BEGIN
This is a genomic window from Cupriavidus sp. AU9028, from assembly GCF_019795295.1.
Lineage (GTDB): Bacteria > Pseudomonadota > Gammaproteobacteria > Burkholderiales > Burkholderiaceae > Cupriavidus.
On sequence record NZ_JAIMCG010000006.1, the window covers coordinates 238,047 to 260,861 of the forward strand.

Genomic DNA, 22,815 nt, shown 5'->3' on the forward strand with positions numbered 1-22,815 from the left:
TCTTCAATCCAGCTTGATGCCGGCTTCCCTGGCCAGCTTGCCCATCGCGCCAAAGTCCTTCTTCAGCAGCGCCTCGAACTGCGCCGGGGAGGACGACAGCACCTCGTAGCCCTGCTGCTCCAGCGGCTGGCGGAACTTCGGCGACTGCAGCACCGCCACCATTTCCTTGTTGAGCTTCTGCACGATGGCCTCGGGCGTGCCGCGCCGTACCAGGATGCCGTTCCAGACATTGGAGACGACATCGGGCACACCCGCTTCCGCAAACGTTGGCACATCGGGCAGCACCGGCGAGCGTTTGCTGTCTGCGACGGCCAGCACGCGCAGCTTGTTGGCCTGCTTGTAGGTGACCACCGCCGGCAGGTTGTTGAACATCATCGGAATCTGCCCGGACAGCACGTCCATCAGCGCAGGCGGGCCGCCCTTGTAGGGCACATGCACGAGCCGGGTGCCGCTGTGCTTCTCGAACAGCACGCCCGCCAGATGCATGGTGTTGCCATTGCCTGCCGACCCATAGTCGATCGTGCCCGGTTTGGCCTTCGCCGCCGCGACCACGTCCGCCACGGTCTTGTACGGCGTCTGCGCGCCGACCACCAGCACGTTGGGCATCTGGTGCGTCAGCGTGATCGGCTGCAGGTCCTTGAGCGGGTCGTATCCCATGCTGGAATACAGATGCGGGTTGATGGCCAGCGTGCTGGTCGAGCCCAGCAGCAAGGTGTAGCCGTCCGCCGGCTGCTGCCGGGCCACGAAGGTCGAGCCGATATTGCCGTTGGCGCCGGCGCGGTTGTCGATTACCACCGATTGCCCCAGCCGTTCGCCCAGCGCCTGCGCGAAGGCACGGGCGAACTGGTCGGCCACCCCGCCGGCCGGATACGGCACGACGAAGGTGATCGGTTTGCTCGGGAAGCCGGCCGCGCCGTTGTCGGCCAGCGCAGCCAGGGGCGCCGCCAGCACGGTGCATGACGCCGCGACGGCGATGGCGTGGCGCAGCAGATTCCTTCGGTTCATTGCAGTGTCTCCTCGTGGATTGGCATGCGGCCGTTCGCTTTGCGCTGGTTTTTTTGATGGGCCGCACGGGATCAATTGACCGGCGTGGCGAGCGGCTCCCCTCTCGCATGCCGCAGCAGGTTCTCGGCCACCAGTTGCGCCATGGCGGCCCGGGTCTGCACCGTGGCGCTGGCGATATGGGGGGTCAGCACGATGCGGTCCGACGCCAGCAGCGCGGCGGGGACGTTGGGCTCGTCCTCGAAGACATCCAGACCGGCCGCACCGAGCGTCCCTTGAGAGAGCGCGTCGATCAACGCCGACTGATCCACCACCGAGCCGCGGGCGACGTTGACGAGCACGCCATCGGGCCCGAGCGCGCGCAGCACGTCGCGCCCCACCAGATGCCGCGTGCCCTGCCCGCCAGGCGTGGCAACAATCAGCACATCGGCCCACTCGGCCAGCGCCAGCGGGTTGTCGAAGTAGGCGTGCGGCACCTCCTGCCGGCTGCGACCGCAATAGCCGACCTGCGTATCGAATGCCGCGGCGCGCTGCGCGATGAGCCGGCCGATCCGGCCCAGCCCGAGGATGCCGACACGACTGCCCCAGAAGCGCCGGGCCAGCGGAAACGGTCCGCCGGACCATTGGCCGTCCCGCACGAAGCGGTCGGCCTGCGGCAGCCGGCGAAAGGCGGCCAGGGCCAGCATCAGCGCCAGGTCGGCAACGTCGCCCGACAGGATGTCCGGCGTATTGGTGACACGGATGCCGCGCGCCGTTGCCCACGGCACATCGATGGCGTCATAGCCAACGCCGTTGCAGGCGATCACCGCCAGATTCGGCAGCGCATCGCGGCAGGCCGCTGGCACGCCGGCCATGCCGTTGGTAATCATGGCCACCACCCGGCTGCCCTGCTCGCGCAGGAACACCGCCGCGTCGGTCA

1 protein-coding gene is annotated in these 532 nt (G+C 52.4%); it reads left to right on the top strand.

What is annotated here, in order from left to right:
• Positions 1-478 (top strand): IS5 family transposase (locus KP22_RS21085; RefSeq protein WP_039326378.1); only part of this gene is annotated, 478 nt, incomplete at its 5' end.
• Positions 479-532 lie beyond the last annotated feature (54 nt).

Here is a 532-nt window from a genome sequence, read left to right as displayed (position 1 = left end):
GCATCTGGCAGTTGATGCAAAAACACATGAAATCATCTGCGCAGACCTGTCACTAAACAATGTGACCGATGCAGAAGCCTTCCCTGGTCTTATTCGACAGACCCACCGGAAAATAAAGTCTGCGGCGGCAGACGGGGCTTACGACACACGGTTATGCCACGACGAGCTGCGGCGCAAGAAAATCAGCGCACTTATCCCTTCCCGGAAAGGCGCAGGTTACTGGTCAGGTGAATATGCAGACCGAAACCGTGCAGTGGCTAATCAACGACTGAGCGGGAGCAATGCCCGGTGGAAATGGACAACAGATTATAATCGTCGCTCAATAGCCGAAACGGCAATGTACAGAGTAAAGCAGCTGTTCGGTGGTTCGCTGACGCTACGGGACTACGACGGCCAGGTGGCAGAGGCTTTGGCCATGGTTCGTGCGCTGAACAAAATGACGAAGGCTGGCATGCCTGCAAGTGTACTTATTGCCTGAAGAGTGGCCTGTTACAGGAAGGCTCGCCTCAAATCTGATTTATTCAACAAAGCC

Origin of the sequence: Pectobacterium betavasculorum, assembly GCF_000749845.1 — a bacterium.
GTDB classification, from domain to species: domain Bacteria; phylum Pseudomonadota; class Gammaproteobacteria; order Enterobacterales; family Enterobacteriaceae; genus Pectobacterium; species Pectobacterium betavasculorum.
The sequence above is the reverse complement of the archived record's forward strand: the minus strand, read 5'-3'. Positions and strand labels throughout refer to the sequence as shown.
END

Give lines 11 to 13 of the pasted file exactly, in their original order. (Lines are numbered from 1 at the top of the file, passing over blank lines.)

GCATCTGGCAGTTGATGCAAAAACACATGAAATCATCTGCGCAGACCTGTCACTAAACAATGTGACCGATGCAGAAGCCTTCCCTGGTCTTATTCGACAGACCCACCGGAAAATAAAGTCTGCGGCGGCAGACGGGGCTTACGACACACGGTTATGCCACGACGAGCTGCGGCGCAAGAAAATCAGCGCACTTATCCCTTCCCGGAAAGGCGCAGGTTACTGGTCAGGTGAATATGCAGACCGAAACCGTGCAGTGGCTAATCAACGACTGAGCGGGAGCAATGCCCGGTGGAAATGGACAACAGATTATAATCGTCGCTCAATAGCCGAAACGGCAATGTACAGAGTAAAGCAGCTGTTCGGTGGTTCGCTGACGCTACGGGACTACGACGGCCAGGTGGCAGAGGCTTTGGCCATGGTTCGTGCGCTGAACAAAATGACGAAGGCTGGCATGCCTGCAAGTGTACTTATTGCCTGAAGAGTGGCCTGTTACAGGAAGGCTCGCCTCAAATCTGATTTATTCAACAAAGCC

Origin of the sequence: Pectobacterium betavasculorum, assembly GCF_000749845.1 — a bacterium.
GTDB classification, from domain to species: domain Bacteria; phylum Pseudomonadota; class Gammaproteobacteria; order Enterobacterales; family Enterobacteriaceae; genus Pectobacterium; species Pectobacterium betavasculorum.